Eric Kwon/The Exonian

Girls’ Squash Victorious at Both Nationals and Interschols By HEATHER NELSON Staff Writer

Growth and improvement encapsulated the girls’ varsity squash team during the 2013-2014 winter season. Although the team finished with a record below .500 with seven wins and ten losses, by the end of the season, the girls had improved to become one of the strongest teams amongst their rivals as they clinched first place at both Nationals and Interschols. Big Red made huge strides in comparison to last year’s 3-12 record and fifth place title at Interschols. The team invested long hours of hard work and maintained constant optimism this year– and the results clearly reflected this. Every year, the girls’ squash team competes against the same schools, and in past years have failed to meet success. But this year, Big Red, with their tough work ethic, triumphed against many of the competitors that had beaten them in previous years. This year, the girls truly redeemed themselves after their lackluster performance the year before. Their tremendous showcases at Interschols and

Nationals ended their year of redemption with a bang. At Interschols, which was the last event of their season, they rose high above their rival schools, winning division B by a considerable margin. No other team in their division was able to keep up with Exeter’s pace of improvement. The girls’ ability to overcome various challenges and obstacles allowed them to excel during the season and improve throughout it. The mental game posed the greatest challenge to the girls this past season. Coming off of the 2013 season, the girls’ confidence started off low; they did not expect much success after finishing 3-12 last season. However, team captains Madge Tan and Elle MacAlpine quickly noticed this decrease in morale and made sure to emphasize mental toughness. "Mental toughness was one of our goals at the beginning of the season I think was really improved upon and shown through at the end across the board, no one was giving up in tough matches, which was really great to see,” Tan said. “Everyone finished super Elle MacAlpine prepares to hit the squash ball.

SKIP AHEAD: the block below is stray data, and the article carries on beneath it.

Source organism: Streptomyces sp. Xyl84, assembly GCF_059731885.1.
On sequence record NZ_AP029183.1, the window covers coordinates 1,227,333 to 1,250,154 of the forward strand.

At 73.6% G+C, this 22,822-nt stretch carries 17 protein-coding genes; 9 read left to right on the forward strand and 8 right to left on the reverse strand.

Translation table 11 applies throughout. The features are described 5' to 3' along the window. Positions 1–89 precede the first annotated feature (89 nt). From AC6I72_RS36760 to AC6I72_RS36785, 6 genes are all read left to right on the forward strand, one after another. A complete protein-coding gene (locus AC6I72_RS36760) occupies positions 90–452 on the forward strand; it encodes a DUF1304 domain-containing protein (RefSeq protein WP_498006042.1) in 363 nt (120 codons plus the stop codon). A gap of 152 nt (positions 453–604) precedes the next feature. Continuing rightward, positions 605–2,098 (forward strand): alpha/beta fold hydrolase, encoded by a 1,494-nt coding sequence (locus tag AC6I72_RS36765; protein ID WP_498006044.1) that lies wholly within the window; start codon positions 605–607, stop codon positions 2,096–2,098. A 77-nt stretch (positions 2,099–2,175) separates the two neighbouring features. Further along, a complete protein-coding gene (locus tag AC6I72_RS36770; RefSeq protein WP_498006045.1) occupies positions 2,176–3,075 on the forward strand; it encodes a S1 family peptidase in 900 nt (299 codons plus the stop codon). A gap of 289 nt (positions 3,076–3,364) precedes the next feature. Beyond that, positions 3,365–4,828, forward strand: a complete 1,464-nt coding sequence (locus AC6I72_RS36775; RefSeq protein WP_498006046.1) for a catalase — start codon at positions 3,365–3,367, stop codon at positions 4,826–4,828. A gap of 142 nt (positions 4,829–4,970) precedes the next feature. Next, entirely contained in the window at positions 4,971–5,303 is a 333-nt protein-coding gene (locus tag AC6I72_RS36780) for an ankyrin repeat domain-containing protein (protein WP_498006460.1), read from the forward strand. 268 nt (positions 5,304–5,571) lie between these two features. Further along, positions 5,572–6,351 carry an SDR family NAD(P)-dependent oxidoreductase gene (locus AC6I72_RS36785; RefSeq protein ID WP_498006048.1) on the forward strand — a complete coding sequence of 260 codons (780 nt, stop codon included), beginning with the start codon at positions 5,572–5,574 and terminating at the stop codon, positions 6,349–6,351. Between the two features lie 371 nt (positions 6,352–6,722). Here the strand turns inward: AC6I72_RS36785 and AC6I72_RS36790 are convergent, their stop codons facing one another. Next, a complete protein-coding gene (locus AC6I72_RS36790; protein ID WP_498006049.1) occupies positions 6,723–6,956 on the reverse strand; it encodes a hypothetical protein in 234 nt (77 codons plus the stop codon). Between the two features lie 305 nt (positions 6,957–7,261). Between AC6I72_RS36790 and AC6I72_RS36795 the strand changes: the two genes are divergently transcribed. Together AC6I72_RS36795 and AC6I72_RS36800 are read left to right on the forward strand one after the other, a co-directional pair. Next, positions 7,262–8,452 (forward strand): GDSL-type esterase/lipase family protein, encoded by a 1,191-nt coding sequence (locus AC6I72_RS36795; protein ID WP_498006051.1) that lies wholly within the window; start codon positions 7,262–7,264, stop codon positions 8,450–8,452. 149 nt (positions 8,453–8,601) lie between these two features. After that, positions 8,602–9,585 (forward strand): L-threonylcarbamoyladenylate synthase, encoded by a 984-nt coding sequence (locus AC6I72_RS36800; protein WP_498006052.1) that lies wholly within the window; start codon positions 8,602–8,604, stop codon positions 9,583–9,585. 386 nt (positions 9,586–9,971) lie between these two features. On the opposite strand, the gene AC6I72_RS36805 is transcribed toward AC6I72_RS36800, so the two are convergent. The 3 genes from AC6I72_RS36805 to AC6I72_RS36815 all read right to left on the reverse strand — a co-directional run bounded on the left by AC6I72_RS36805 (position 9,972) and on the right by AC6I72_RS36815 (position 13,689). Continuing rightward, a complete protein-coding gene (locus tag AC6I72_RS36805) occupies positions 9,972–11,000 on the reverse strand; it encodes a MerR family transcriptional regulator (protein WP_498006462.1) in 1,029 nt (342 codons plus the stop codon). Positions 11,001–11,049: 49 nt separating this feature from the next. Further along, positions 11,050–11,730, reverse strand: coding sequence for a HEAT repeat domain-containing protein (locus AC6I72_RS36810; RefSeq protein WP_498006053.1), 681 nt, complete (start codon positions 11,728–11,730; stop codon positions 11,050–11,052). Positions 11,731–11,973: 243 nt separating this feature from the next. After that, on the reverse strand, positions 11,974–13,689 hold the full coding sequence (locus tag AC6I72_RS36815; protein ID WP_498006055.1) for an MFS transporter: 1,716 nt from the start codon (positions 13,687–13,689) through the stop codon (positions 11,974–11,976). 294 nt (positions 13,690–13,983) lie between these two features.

Josie Russ returns with a backhand stroke.

Connor Bloom/The Exonian